There are reports of break-ins and an assault in flood-ravaged Ingham in north Queensland, as at least a third of the state's local government areas are impacted by floods, with the damage bill to reach "in the millions".
About 90 per cent of homes have been impacted in the northern town of Ingham, Premier Annastacia Palaszczuk said on Sunday.
Flooding in the Herbert River also affected nearby towns such as Halifax, but the river level is falling slowly.
Police said two offenders broke into a house in Ingham and allegedly assaulted a 57-year-old man with a baseball bat.
Acting Police Inspector Scott Warwick said a sporting goods store on the main street of Ingham was also broken into on Friday night.
"Forced entry was made to that premises and two baseball bats were stolen," he said.
"A short time later in Warren Street ... a 57-year-old man was the victim of an assault.
"Two offenders have entered his premises and he was allegedly assaulted with a baseball bat."
Acting Inspector Warwick said the offenders also stole car keys and a replica pistol.
"The offenders have then stolen the gentleman's vehicle — that vehicle was then driven into floodwaters where it stalled and abandoned by offenders," he said.
Toyota Ingham branch manager Adrian Redman said someone had stolen a car from his dealership and damaged it.
"For someone just to do this with no gain — if they stole the car and got somewhere or went somewhere it would be different, but they just [damaged] it," he said.
Mr Redman said an elderly couple had the car on order for a month.
"[The couple were] supposed to take the delivery on Friday but due to Friday's flood we obviously couldn't deliver it," he said.
"When we spoke to the client this morning her words were she felt violated and rightly so.
"She paid for the car, she was waiting for delivery and some ratbags have done this."
Damage 'in the millions'
Meanwhile, the Queensland Reconstruction Authority (QRA) will conduct full assessments of council infrastructure and insurance assessors have already arrived on the ground to inspect public assets.
Fire and Emergency Services Minister Craig Crawford said he expected to see significant damage to roads and bridges as waters subsided.
"The damage [amount] is very, very, very difficult, but we're definitely looking in the millions — and lots thereof," Mr Crawford said.
He said most of the damage would be assessed once the floodwaters have receded.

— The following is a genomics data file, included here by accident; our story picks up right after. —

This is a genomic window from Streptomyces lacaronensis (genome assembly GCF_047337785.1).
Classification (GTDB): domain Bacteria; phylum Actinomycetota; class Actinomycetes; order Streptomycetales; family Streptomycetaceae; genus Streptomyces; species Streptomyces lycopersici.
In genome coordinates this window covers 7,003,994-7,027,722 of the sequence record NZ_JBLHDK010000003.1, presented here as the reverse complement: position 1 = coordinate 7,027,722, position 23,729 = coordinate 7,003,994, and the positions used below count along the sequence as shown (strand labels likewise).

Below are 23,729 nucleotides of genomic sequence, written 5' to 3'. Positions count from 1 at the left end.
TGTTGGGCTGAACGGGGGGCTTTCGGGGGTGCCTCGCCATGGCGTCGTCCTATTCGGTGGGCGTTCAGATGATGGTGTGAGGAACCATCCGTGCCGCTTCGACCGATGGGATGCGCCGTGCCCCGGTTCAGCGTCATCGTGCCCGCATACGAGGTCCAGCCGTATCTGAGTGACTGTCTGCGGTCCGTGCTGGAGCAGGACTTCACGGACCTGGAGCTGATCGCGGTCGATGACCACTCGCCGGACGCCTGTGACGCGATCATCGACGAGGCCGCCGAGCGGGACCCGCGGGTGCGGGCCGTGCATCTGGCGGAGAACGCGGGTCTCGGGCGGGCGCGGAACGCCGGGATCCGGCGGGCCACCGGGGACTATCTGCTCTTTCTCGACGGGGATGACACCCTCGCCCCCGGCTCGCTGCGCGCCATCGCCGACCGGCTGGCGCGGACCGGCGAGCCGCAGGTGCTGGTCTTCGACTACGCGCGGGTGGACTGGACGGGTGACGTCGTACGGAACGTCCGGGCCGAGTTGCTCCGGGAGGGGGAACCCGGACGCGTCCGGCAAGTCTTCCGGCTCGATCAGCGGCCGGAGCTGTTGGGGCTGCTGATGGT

"Bridges, culverts sewerage and water supplies, railway lines and the like —we want to make sure things are safe.
"Where we have been very, very lucky is we have not had the usual winds associated with normal storms that we get, so that has been a godsend," he said.
Queensland Fire and Emergency Services have also conducted initial damage assessments.
Ms Palaszczuk toured the region on Sunday, noting the extent of the damage.
"I don't think the people in the south-east realise how much impact this flood has had on the region and the surrounding communities," she said.
State disaster coordinator Deputy Commissioner Bob Gee called the floods "a large-scale event".
"At my count, at least a third of the state local government areas have been impacted," he said.
As waters recede, he also urged people to take precautions for the sake of their health.
"Road safety and thinking about the water you are using, all those things are very important," he said.
Mr Gee warned people not to be complacent, noting the Bureau of Meteorology predicted further rain over coming weeks.
"The event is not over yet," he said.
Grants and support funding available
Ms Palaszczuk said financial assistance and support services were made available to residents directly affected by the floods.
"Queensland Government Ready Reserve staff have been deployed to Townsville to lead community recovery efforts, with more expected to be deployed over the coming days," she said.
Damage assessments would be "a priority".
Ms Palaszczuk said hardship funding grants of $180 for individuals and $900 for families have been made available.
Minister for Communities Coralee O'Rourke urged people directly affected by the flooding to download the Self Recovery app for further information about grants.
Hinchinbrook Mayor Ramon Jayo said Ingham residents were well prepared, which resulted in fewer emergency call-outs.
"I think that with modern technology, getting the information out is easy, we are better prepared and smarter," he said.ABC